The Return of “Return of the Mack”
This piece goes out to my old schoolmate and now Brooklyn girl, Tracy B. Adams, who inspired it with a simple question on her Facebook page: “Why is it that whenever Mark Morrison’s “Return of the Mack” gets played, every man on the floor older than 32 starts dancing extra hard?”
Words: Kenji Jasper
Image: Rameen Gasery
This might seem random to the average Gen-X-er, but I had to admit that when reading it her observation was pretty damn accurate.
The song got mixed reviews in the hood when it dropped in ‘96— still the heyday of true gangstas, players and pimps skittish about their swagger, the song made it into crossover R&B. Two, Morrison was from the UK, had a weird haircut and there weren’t enough girls in the video.
But I have a theory on what’s happened since then; ’96, after all, was a loooong time ago.
As music in young people’s lives tends to serve as their soundtrack to everything, like theme music from moment to moment, we often fail to actually listen to the lyrics. “Return of The Mack” is about a relationship gone bad, that moment when ‘he’ realizes that ‘she’ is no good for him.
As it tends to usually be the other way around, the wounds women give men tend to be deeper, scarring ones. And they don’t happen until we’re truly committed to a real relationship. When we take it on the chin, we go down for the count. But it sometimes takes years to accept just how hurt we were.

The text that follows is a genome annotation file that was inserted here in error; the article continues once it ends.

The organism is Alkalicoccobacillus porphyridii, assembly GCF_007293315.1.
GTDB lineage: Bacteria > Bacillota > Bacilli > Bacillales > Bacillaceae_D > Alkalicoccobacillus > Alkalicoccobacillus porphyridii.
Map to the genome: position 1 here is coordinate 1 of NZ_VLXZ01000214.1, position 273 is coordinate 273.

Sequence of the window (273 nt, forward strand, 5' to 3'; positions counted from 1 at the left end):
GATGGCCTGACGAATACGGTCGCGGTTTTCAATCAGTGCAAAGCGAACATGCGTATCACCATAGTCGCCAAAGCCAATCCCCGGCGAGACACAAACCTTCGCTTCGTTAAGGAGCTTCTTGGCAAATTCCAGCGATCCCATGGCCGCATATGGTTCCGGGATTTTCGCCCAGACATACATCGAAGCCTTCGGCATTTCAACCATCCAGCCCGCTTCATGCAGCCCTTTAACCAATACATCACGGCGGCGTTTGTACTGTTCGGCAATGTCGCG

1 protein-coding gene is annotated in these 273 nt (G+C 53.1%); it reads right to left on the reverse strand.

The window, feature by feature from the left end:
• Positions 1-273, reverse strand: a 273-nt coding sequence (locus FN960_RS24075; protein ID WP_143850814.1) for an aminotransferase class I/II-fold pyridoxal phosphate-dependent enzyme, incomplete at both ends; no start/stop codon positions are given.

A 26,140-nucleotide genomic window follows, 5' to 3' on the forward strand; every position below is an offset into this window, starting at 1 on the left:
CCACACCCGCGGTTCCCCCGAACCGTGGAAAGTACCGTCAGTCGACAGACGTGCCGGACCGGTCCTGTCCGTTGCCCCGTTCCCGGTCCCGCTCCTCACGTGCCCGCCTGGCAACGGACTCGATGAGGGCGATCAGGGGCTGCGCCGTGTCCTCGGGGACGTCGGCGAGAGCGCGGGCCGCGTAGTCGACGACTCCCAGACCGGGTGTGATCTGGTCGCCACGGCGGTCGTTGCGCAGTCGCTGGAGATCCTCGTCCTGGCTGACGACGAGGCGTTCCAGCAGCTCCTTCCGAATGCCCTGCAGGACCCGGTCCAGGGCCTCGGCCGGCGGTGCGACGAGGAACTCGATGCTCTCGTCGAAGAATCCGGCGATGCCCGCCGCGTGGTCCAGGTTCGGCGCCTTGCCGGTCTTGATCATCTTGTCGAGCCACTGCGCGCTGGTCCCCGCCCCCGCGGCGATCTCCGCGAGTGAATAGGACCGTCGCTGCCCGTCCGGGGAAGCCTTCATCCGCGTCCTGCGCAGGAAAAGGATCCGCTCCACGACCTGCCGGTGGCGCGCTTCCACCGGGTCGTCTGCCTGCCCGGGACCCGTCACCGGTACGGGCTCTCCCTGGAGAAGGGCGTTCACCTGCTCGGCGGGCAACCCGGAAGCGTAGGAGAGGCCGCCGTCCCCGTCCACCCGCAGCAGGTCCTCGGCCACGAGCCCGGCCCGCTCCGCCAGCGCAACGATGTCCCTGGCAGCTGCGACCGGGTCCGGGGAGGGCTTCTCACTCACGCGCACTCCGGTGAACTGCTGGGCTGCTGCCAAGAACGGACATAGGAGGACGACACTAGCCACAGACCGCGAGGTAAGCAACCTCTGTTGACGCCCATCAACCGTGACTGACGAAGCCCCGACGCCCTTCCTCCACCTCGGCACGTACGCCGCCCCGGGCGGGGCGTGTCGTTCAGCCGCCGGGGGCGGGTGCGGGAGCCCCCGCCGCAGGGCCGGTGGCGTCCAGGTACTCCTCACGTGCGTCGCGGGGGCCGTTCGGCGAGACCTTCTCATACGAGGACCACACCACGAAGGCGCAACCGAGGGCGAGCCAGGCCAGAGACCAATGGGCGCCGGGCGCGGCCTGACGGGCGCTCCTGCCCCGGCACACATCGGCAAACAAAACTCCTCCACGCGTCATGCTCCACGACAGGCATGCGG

We grow up. We learn to be responsible. We get married, have kids and stop being out every night. We forget about the songs of yesteryear that we dismissed. But then they return.
The song was background noise for me until a Halloween party last year at Marvin in DC, when I found myself dancing with an angel (or who was at least dressed that way) leading the charge. The DJ cut into the infamous track. Then I remembered when I last felt Morrison’s pain.
When I looked around, several dudes were following my lead, giving me nods as they threw hands in the air, West Coast gangsta-style. When Morrison sings “You lied to me” with full force, it recalls a number of big money betrayals I had to smash like Bruce Banner angry.
It’s good to remember. That way you don’t forget. The scandalous girls get their just desserts, usually when their biological clocks get to ticking.
Kenji Jasper is a Los Angeles based writer and journalist. Follow him on tumblr, HERE